Handling Employee Grievances
No matter how happy and engaged your workforce is, an occasional complaint is bound to arise. As a business leader, it’s your job to ensure that employees communicate these concerns in a productive way. While small grievances will certainly be reported (and you should review those), you should be on the lookout for problems that could damage your business, such as harassment, discrimination, violence, and theft.
Channels for reporting complaints
While publicly-traded companies are required to have a hotline for complaints, privately-held companies can be more flexible in their approach, and employees can report complaints over the phone, in-person/open-door-policy, by email, or even text or social media (consider the make-up and preferences of your workforce). The key is providing a reporting method that employees will be comfortable using without fear of retribution. Be careful about requiring your employees to report grievances to their supervisor – this system will backfire if the employee doesn’t have a good relationship with their supervisor or the grievance is with the supervisor. Make sure that you document your process in your Employee Handbook, so that employees can quickly and easily reference it.
When you receive complaints, you must determine how they should be prioritized and how you should address them. The three categories (and in order in which you should address complaints) are as follows:
Safety – these are grievances in which the well-being of employees (other others) is at risk. This can include faulty equipment, dangerous work conditions, or any other issue that threatens the safety of your workforce or other stakeholders.
Violations of policies, rules, or laws – these are grievances that relate to company rules or laws that employees feel are being violated by other employees or management. This can include discrimination, harassment, fraud, etc.
Unreasonable or unfair management practices or behavior – this is for grievances related to expectations, individual treatment, and complaints related to fairness.
Of course, complaints that are made relative to safety and violations of law should take precedence. Once complaints are prioritized, you want to take the following steps for each grievance:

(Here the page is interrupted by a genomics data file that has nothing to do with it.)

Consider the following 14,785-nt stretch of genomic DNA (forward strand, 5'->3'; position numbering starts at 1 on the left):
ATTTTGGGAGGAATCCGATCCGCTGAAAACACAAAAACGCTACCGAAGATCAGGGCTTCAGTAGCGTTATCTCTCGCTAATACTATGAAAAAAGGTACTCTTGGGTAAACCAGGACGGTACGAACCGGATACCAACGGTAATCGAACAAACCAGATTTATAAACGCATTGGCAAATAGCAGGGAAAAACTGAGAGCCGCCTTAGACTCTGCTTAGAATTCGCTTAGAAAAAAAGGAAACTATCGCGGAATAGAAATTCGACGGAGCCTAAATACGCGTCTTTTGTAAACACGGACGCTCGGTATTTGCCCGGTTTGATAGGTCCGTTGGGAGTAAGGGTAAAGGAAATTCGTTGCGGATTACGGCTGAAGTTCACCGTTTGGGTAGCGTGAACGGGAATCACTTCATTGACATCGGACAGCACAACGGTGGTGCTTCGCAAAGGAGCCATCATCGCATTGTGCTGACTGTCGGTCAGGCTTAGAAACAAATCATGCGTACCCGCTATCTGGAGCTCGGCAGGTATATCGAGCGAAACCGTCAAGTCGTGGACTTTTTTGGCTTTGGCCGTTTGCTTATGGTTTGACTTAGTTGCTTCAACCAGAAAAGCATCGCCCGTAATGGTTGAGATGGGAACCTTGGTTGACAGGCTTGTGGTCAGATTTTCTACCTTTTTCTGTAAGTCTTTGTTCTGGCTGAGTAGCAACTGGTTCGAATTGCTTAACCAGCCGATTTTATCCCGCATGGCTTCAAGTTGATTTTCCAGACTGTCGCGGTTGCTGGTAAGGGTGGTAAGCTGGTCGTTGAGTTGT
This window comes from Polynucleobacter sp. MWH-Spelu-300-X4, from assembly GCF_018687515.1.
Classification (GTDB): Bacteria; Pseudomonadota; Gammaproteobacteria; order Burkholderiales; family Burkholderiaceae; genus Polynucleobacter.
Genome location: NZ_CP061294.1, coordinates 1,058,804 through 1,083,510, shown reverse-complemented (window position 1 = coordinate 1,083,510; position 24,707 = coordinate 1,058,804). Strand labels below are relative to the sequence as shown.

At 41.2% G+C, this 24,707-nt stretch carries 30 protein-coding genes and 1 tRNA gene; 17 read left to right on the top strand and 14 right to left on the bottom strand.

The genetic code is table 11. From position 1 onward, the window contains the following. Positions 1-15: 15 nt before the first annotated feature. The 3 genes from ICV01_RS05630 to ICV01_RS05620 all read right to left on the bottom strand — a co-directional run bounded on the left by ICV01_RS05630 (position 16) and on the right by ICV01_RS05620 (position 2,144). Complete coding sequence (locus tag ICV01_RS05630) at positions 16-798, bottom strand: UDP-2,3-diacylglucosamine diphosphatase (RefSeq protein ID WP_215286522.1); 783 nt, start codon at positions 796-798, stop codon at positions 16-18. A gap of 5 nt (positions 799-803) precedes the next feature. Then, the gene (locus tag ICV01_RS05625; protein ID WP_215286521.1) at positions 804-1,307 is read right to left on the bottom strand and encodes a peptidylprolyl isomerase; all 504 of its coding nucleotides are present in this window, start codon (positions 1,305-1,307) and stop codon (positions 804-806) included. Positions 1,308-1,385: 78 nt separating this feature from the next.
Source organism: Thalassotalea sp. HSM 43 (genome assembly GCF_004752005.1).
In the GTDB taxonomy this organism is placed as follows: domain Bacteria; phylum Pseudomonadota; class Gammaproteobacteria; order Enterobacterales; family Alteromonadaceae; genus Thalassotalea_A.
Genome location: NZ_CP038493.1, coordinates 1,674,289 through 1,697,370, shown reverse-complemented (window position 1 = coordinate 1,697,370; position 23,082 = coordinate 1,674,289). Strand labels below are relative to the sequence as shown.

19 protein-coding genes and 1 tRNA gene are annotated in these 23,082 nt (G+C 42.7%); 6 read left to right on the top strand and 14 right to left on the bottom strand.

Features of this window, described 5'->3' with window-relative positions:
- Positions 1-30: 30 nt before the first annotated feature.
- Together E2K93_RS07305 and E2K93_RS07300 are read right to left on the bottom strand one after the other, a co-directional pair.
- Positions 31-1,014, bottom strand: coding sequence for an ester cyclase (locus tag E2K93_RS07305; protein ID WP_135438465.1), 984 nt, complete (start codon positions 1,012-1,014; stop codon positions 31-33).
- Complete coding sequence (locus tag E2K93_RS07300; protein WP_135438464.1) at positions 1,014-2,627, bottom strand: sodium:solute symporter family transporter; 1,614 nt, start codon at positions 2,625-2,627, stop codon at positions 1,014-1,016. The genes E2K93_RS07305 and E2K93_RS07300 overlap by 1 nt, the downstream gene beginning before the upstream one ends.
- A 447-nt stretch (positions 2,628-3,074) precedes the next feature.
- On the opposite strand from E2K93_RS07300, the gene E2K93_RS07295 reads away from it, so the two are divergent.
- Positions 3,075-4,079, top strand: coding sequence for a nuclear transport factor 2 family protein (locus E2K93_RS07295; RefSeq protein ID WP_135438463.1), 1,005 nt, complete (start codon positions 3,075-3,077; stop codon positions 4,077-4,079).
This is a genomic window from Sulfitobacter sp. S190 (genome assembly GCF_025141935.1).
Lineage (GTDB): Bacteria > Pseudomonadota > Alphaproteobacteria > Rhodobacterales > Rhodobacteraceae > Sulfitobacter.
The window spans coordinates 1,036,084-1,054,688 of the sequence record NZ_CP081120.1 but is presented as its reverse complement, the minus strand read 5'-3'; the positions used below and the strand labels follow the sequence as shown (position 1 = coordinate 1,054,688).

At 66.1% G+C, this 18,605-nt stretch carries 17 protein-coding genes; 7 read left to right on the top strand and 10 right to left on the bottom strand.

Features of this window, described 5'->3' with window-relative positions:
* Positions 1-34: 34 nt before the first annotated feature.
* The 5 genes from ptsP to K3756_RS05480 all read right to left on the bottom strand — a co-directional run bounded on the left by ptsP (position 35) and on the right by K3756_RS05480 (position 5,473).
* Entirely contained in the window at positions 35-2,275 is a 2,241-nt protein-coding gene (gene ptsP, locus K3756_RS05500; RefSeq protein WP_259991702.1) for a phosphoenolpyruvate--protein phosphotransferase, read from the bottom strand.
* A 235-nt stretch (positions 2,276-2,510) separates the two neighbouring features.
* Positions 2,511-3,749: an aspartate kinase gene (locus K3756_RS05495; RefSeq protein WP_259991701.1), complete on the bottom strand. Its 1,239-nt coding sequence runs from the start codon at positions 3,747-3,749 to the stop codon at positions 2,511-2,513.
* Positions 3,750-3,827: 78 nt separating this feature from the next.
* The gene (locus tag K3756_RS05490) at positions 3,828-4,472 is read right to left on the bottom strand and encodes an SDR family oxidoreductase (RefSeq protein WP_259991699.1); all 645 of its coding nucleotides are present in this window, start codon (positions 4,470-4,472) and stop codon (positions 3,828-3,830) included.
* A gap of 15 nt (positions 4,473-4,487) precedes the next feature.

- Acknowledgement – let the employee know that you received their complaint and that you will be looking in to it.
- Investigation — it is best that an independent third party (or someone with the greatest degree of removal from the staff) conducts the investigation. This can often be someone in HR (internal or outsourced). During this stage, the investigator will gather information by speaking with the complainant, witnesses, and others who may have relevant information. Systems, email, or other artifacts may be examined to fully understand the situation.
- Decision – once all the information has been gathered and reviewed, you need to make a decision – did wrongdoing take place? Sometimes this can be tricky – if there are no witnesses and a “he-said, she-said type situation,” has arisen, the credibility and work-records of those involved must be taken into consideration.
- Action – if the grievance has merit, right the wrong. This may involve reversal of a previous decision, and/or disciplinary action against the individual whom the complaint was levied. Failure to act quickly in this area can have big impacts on morale. It’s very important to communicate back to the employee that the complaint was investigated as well as findings (you may need to keep some of the details here at a high level to maintain confidentiality).
While no company wants to receive complaints, the shedding of light on discontent in your company can uncover real problems that you should address to protect your company. And, addressing the concerns of your employees demonstrates care and accountably, which are key elements in maintaining a positive company culture.